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JUNIOR and senior stars of fiction enter the Booker Prize fray on Monday as Zadie Smith joins Anita Brookner on the long list of 20 novels in competition for this year's award. The panel, chaired by Lisa Jardine and including the comedian David Baddiel, has chosen a score of contenders that pit youth against age.
True to Booker form, the long list also promises to raise a storm of protest by omitting several widely fancied titles. Among this year's notable absentees are John McGahern's That They May Face the Rising Sun, Janice Galloway's Clara and A S Byatt's A Whistling Woman: this new novel completes her ambitious and acclaimed fictional quartet about postwar women's lives.
Professor Jardine yesterday commended "a discount mac cosmetics long list of real range and depth". The judges for the prize, now worth stg50,000 and sponsored by the Man group of investment managers, will use this selection as the pool from which to draw a shortlist of six on September 24. The prize itself will be awarded on October 22.
No choice was more predictable than Zadie Smith's follow up to the sensationally successful White Teeth, The Autograph Man, although her publishers have yet to release copies of this second slice of mixed up, multicultural London. In contrast, Anita Brookner (a Booker victor in 1984) has only recently swung back into favour: The Next Big Thing, her 20th novel, won warmer praise than any of her novels since the 1980s.
The list rewards a group of novelists who also enjoy a high profile as journalists. Philip Hensher's The Mulberry Empire explores the British military disaster in Afghanistan in the 1840s; Howard Jacobson's Who's Sorry Now? mixes a typically high octane blend of comedy, pathos and regret; and Will Self updates Oscar Wilde to 1980s high society in Dorian. Linda Grant, the Orange Prize winner in 2000, returns to the migrant histories of her native Liverpool in Still Here. Sarah Waters, a strong Orange hopeful this year for her Victorian mystery Fingersmith, appears in the Booker frame for the first time.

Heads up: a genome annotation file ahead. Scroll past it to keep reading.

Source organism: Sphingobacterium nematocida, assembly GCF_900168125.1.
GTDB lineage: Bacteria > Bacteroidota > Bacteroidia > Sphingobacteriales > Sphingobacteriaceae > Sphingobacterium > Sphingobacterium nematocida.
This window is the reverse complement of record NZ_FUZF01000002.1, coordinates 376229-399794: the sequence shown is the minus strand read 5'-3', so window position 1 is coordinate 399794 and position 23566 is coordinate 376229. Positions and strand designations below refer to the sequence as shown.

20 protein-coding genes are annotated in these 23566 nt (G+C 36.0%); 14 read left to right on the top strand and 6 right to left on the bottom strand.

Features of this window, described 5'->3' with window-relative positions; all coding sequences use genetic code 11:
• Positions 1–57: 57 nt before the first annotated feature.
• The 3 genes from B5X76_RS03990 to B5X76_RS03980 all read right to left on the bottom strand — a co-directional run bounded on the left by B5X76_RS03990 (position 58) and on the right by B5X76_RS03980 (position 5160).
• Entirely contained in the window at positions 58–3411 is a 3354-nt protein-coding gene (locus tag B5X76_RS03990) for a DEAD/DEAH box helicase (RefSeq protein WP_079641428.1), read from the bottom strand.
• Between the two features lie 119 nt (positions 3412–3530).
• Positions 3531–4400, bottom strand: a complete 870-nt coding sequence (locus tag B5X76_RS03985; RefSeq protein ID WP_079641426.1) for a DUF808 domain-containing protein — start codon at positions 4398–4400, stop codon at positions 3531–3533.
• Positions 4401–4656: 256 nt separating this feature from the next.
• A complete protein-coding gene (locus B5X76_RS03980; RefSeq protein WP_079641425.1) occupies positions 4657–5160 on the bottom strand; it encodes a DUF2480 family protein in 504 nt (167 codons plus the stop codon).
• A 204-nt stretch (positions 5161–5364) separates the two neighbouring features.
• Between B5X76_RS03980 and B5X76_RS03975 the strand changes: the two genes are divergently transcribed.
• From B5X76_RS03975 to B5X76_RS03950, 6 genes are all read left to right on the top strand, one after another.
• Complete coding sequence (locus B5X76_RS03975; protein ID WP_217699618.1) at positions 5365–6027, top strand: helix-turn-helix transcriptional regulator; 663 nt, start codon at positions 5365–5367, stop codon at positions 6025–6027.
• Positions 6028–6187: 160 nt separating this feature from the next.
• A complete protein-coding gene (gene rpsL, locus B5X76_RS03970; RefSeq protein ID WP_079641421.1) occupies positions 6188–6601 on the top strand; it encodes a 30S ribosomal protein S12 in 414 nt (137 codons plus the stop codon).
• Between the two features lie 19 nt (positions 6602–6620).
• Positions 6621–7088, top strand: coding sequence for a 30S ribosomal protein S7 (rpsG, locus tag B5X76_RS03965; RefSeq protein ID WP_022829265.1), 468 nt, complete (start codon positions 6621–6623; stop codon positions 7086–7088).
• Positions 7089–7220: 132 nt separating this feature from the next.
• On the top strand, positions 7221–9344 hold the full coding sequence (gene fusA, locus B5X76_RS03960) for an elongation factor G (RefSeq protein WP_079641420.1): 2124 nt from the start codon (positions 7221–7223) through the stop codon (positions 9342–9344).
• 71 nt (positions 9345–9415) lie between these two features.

Among the darker horses, the Canadian Yann Martel's Life of Pi, an amazing fable of a shipwrecked boy adrift with wholesale mac cosmetics a Bengal tiger, ravished the reviewers.
As always with the Booker, the ones that got away will intrigue readers almost as much as these favoured 20 titles. At least a couple of the year's most admired novels (by John McGahern and Janice Galloway) looked almost too perfect as classic Booker candidates, which could have worked against their chances. They still richly deserved a place on the list. So here, to stir the Booker pot, a shadow shortlist of six major novels of 2002 that will now never feature in the official history: A S Byatt, A Whistling Woman (Chatto Windus); Justin Cartwright, White Lightning (Sceptre); Anne Enright, The Pleasure of Eliza Lynch (Cape); Janice Galloway, Clara (Cape); Romesh Gunesekera, Heaven's Edge (Bloomsbury); John McGahern, That They May Face the Rising Sun (Faber).